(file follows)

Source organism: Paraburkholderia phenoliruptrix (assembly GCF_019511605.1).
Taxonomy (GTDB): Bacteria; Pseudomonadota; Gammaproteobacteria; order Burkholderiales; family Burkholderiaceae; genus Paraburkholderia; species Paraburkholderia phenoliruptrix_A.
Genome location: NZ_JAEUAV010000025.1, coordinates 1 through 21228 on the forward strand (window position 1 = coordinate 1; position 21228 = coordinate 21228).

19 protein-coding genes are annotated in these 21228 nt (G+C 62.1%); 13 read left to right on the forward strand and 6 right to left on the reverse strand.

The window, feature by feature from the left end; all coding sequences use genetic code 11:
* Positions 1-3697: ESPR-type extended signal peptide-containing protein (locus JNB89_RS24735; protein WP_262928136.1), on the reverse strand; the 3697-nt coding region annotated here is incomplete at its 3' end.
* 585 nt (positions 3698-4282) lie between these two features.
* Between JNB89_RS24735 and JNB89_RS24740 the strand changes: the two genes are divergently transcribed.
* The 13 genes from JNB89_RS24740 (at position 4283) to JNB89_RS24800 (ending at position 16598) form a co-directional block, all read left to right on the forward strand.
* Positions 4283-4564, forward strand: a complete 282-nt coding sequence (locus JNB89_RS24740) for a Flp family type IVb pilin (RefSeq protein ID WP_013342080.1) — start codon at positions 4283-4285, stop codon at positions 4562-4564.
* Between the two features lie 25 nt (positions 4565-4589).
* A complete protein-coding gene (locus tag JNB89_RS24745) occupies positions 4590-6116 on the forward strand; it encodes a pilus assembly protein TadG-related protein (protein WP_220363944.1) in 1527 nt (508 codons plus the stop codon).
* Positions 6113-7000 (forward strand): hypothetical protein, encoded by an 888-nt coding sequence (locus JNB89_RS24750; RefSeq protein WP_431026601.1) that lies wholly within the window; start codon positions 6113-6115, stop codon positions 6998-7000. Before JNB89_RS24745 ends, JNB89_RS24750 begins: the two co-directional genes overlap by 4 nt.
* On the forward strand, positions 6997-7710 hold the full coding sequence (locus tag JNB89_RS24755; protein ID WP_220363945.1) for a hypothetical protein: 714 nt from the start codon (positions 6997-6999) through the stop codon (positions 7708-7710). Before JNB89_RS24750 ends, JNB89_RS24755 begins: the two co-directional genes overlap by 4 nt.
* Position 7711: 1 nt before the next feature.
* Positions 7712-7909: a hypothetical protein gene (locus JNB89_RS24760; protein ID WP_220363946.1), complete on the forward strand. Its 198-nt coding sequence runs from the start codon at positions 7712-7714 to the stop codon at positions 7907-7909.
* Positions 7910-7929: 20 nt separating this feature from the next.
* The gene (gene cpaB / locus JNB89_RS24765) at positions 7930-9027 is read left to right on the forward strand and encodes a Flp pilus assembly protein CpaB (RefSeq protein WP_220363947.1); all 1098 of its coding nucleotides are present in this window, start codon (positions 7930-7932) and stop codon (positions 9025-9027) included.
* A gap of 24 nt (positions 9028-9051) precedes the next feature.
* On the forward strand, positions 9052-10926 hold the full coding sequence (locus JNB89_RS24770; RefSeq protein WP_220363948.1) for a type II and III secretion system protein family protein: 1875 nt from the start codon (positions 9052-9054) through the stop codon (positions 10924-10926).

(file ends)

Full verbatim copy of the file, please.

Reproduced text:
Source organism: Paraburkholderia phenoliruptrix (assembly GCF_019511605.1).
Taxonomy (GTDB): Bacteria; Pseudomonadota; Gammaproteobacteria; order Burkholderiales; family Burkholderiaceae; genus Paraburkholderia; species Paraburkholderia phenoliruptrix_A.
Genome location: NZ_JAEUAV010000025.1, coordinates 1 through 21228 on the forward strand (window position 1 = coordinate 1; position 21228 = coordinate 21228).

19 protein-coding genes are annotated in these 21228 nt (G+C 62.1%); 13 read left to right on the forward strand and 6 right to left on the reverse strand.

The window, feature by feature from the left end; all coding sequences use genetic code 11:
* Positions 1-3697: ESPR-type extended signal peptide-containing protein (locus JNB89_RS24735; protein WP_262928136.1), on the reverse strand; the 3697-nt coding region annotated here is incomplete at its 3' end.
* 585 nt (positions 3698-4282) lie between these two features.
* Between JNB89_RS24735 and JNB89_RS24740 the strand changes: the two genes are divergently transcribed.
* The 13 genes from JNB89_RS24740 (at position 4283) to JNB89_RS24800 (ending at position 16598) form a co-directional block, all read left to right on the forward strand.
* Positions 4283-4564, forward strand: a complete 282-nt coding sequence (locus JNB89_RS24740) for a Flp family type IVb pilin (RefSeq protein ID WP_013342080.1) — start codon at positions 4283-4285, stop codon at positions 4562-4564.
* Between the two features lie 25 nt (positions 4565-4589).
* A complete protein-coding gene (locus tag JNB89_RS24745) occupies positions 4590-6116 on the forward strand; it encodes a pilus assembly protein TadG-related protein (protein WP_220363944.1) in 1527 nt (508 codons plus the stop codon).
* Positions 6113-7000 (forward strand): hypothetical protein, encoded by an 888-nt coding sequence (locus JNB89_RS24750; RefSeq protein WP_431026601.1) that lies wholly within the window; start codon positions 6113-6115, stop codon positions 6998-7000. Before JNB89_RS24745 ends, JNB89_RS24750 begins: the two co-directional genes overlap by 4 nt.
* On the forward strand, positions 6997-7710 hold the full coding sequence (locus tag JNB89_RS24755; protein ID WP_220363945.1) for a hypothetical protein: 714 nt from the start codon (positions 6997-6999) through the stop codon (positions 7708-7710). Before JNB89_RS24750 ends, JNB89_RS24755 begins: the two co-directional genes overlap by 4 nt.
* Position 7711: 1 nt before the next feature.
* Positions 7712-7909: a hypothetical protein gene (locus JNB89_RS24760; protein ID WP_220363946.1), complete on the forward strand. Its 198-nt coding sequence runs from the start codon at positions 7712-7714 to the stop codon at positions 7907-7909.
* Positions 7910-7929: 20 nt separating this feature from the next.
* The gene (gene cpaB / locus JNB89_RS24765) at positions 7930-9027 is read left to right on the forward strand and encodes a Flp pilus assembly protein CpaB (RefSeq protein WP_220363947.1); all 1098 of its coding nucleotides are present in this window, start codon (positions 7930-7932) and stop codon (positions 9025-9027) included.
* A gap of 24 nt (positions 9028-9051) precedes the next feature.
* On the forward strand, positions 9052-10926 hold the full coding sequence (locus JNB89_RS24770; RefSeq protein WP_220363948.1) for a type II and III secretion system protein family protein: 1875 nt from the start codon (positions 9052-9054) through the stop codon (positions 10924-10926).